After watching the CMA’s and seeing so many new artists gaining success in theimage3 country music industry, I decided that it was high time I learned about some of the classic country artists that made the genre what it is today. So, like any good starving college student, I mooched a ride off of one of my friends with a car and headed on down to the Moody Theater to visit the great Willie Nelson’s likeness cast in bronze. A native Texan, Nelson has had a huge impact on the state and the country as a successful outlaw county singer. It is said that his performance in 1972 at the Armadillo World Headquarters was the beginning of the famous Austin music scene as we know it, which is why it is only fitting that he be given a statue at ACL Live at the corner of Lavaca and 2nd street, which was renamed Willie Nelson Blvd. in his honor. Now, as future generations walk through the doors of that infamous theater, they will be reminded of where it all started.

I had an absolute blast exploring country music this semester throughout Austin and beyond, and the lesson that stuck with me the most is that country music is ever evolving. From the early hillbilly sound to today’s bro country and everywhere in between, country artists have remained creative and inspired over the past century, and I can’t wait to find out where they will take us next!


Filed under Austin, Blog Post 5, Reflection

Is Country Music Red or Blue? Part II

USA-3In my last blog post “Country Music and Politics: Is the Genre Red or Blue?” I used opinions from the democratic and republican platforms in order to demonstrate that country music does not fall completely to one side of the political spectrum, but rather straddles the line. I discussed Steve Grand’s song that expressed a more democratic opinion on gay marriage, while Matt Kennon’s record had a republican opinion on abortion. But just like there is never only one political debate before the big election, there similarly should not be only one blog post. There are countless controversial topics to discuss in country music AND politics, and I’d like to introduce you to a few more in order to get a more comprehensive view of if country music is red or blue.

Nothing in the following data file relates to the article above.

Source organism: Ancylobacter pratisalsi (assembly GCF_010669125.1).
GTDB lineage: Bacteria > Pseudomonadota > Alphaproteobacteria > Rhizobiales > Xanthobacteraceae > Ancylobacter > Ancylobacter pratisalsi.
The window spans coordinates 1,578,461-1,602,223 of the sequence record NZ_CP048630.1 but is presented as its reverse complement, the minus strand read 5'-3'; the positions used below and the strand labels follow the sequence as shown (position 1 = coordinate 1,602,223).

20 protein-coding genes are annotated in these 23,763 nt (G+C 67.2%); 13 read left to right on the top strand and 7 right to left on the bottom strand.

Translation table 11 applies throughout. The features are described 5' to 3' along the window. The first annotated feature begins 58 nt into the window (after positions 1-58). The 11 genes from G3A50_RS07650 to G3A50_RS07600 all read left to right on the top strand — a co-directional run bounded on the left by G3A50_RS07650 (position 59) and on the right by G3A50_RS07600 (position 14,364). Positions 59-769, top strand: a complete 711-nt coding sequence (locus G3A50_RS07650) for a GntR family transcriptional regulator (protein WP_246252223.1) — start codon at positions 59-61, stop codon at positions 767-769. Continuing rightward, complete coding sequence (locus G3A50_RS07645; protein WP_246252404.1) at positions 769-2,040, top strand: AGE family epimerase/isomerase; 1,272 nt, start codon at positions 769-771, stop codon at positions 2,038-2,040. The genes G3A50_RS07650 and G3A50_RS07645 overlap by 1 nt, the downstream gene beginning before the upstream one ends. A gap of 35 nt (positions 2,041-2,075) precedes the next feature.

“Guns” by Justin Moore

Gun control seems to be one of the topics that gets the most attention these days, especially around college campuses. With the recent statistic of there being 294 mass shootings in the first 274 days of 2015, there have been heated debates on the balance of restricting gun access vs. making self-protection available, but there is no question where Justin Moore stands. In his song “Guns” he asserts his right to bear arms, spitefully singing “I’m going to tell you once and listen son/As long as I’m alive and breathing you won’t take my guns”. He uses the argument “Somebody breaks into my house, I’m gonna need my Colt .44” to appeal to the logical argument of self-protection. So looking at the following statement from their political platforms, you can determine if Moore lines up more with the left or right: